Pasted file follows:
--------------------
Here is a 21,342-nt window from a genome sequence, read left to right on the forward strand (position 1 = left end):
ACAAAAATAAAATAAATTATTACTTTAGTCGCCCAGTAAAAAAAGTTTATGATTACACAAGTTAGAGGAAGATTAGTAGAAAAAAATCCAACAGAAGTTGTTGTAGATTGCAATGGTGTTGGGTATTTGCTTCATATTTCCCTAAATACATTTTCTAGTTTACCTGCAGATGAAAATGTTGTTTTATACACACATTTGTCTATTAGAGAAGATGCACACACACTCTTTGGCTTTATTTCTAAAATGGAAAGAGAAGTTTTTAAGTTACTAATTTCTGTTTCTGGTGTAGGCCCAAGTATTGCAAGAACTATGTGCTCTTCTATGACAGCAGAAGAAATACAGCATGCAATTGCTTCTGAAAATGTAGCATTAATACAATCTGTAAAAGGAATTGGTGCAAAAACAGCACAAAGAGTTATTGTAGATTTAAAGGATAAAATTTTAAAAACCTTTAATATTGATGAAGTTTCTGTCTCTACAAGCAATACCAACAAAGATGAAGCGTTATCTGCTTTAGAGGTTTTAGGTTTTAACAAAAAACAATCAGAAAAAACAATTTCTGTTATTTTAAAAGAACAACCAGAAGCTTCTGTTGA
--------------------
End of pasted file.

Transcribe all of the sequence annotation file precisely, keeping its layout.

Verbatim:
Here is a 21,342-nt window from a genome sequence, read left to right on the forward strand (position 1 = left end):
ACAAAAATAAAATAAATTATTACTTTAGTCGCCCAGTAAAAAAAGTTTATGATTACACAAGTTAGAGGAAGATTAGTAGAAAAAAATCCAACAGAAGTTGTTGTAGATTGCAATGGTGTTGGGTATTTGCTTCATATTTCCCTAAATACATTTTCTAGTTTACCTGCAGATGAAAATGTTGTTTTATACACACATTTGTCTATTAGAGAAGATGCACACACACTCTTTGGCTTTATTTCTAAAATGGAAAGAGAAGTTTTTAAGTTACTAATTTCTGTTTCTGGTGTAGGCCCAAGTATTGCAAGAACTATGTGCTCTTCTATGACAGCAGAAGAAATACAGCATGCAATTGCTTCTGAAAATGTAGCATTAATACAATCTGTAAAAGGAATTGGTGCAAAAACAGCACAAAGAGTTATTGTAGATTTAAAGGATAAAATTTTAAAAACCTTTAATATTGATGAAGTTTCTGTCTCTACAAGCAATACCAACAAAGATGAAGCGTTATCTGCTTTAGAGGTTTTAGGTTTTAACAAAAAACAATCAGAAAAAACAATTTCTGTTATTTTAAAAGAACAACCAGAAGCTTCTGTTGA